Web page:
A solid desk

Simple but critical. Your desk doesn’t need to be an expensive component. Even with sit/stand desks, you can spend a reasonable amount. IKEA and PrimeCables offer affordable options for quality electric lift tables for $500.

If sit/stand desks aren’t your speed, having a nice, large surface with a proper height is key. Sit in your office chair and measure a foot from your lap. This isn’t an exact measurement but I find it this is a good guideline. This height allows your arms to rest comfortably on your desk when you are typing. Ikea offers a wide range of tabletops and legs that are very configurable to get a perfect sitting height. The ALEX drawer unit also provides a great stand for a tabletop and provides ample storage to keep your workspace clean.

The key to finding a good table is height and size. Make sure it fits your leg height and wrist position. It’s better to have unused desk space over wanting more.

Chair with lumbar support

While sitting at this new workspace, a chair is important in protecting your health. In my first office job, I sat in an old, torn up, outdated chair. A few months into my job, I lost feeling in the front of my leg until my toes. I couldn’t even feel the shoe on my foot. Thankfully with physiotherapy, a better chair, and proper posture the injury healed and I gained feeling in my leg.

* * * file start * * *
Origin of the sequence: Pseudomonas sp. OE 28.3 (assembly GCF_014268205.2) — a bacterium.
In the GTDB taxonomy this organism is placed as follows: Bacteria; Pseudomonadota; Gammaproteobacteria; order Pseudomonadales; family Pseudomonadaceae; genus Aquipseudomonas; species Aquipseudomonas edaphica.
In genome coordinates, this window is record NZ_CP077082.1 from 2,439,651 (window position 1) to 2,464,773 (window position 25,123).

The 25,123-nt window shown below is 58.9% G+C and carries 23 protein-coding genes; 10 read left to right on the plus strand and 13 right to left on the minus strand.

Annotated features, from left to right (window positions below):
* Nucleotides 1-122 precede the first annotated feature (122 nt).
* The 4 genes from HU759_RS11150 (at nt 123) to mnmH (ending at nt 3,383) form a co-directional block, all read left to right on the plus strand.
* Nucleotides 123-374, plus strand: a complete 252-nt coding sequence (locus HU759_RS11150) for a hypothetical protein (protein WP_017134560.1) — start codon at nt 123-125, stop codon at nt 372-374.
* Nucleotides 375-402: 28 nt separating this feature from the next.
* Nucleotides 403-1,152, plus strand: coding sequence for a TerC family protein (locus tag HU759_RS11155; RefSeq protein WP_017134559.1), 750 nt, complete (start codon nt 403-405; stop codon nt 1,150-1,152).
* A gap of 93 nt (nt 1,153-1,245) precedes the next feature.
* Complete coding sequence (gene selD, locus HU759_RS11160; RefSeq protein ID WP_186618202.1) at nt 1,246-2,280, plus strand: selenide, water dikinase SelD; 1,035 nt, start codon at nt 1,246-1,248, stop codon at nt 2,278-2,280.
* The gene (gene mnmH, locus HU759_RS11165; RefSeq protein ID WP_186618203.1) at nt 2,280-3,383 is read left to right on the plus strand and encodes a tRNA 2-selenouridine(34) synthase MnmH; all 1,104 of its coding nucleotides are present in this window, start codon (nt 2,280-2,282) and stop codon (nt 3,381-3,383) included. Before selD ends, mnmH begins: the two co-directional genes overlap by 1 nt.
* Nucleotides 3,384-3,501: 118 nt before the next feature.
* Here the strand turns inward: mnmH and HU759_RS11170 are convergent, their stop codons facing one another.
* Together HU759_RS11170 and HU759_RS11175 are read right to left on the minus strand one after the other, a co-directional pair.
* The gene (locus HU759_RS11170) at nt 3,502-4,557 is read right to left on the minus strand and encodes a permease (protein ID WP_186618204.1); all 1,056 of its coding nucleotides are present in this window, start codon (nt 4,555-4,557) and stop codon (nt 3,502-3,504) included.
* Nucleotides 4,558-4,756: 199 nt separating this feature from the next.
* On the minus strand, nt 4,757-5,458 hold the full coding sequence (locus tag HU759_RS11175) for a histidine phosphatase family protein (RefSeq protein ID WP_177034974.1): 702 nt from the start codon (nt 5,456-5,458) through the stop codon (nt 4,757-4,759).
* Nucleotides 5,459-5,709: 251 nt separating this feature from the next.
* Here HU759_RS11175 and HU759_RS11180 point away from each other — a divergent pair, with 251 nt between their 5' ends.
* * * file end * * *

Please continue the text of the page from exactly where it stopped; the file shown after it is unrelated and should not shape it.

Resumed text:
I have since bought a high-quality gaming chair. These look great and have a high level of comfort. However, from anecdotal evidence, I find they are not a good purchase. Instead, spending money on a quality chair that is designed for functionality over style is a better purchase.

Don’t make my mistake. This is where you should spend the most of your money. The autonomous ErgoChair 2 is a great example of a medium budget, or a high budget would be a Herman-Miller Aeron. These are examples of chairs you would find in most professional offices. Mesh allows breathability, and the chair functions allow customizations for your body.

Quality mouse and keyboard

This is admittedly where I fall short most of the time. Due to convenience I truly think the trackpad on a MacBook is an excellent tool that I used most of the time while programming. With that said, carpal tunnel is no joke. Trying to find a mouse and keyboard that won’t injure your wrists can take time.

If you’re using an apple magic keyboard or mouse, go ahead and put that in storage. They are designed for aesthetics and not ergonomics. Favour functionality over form.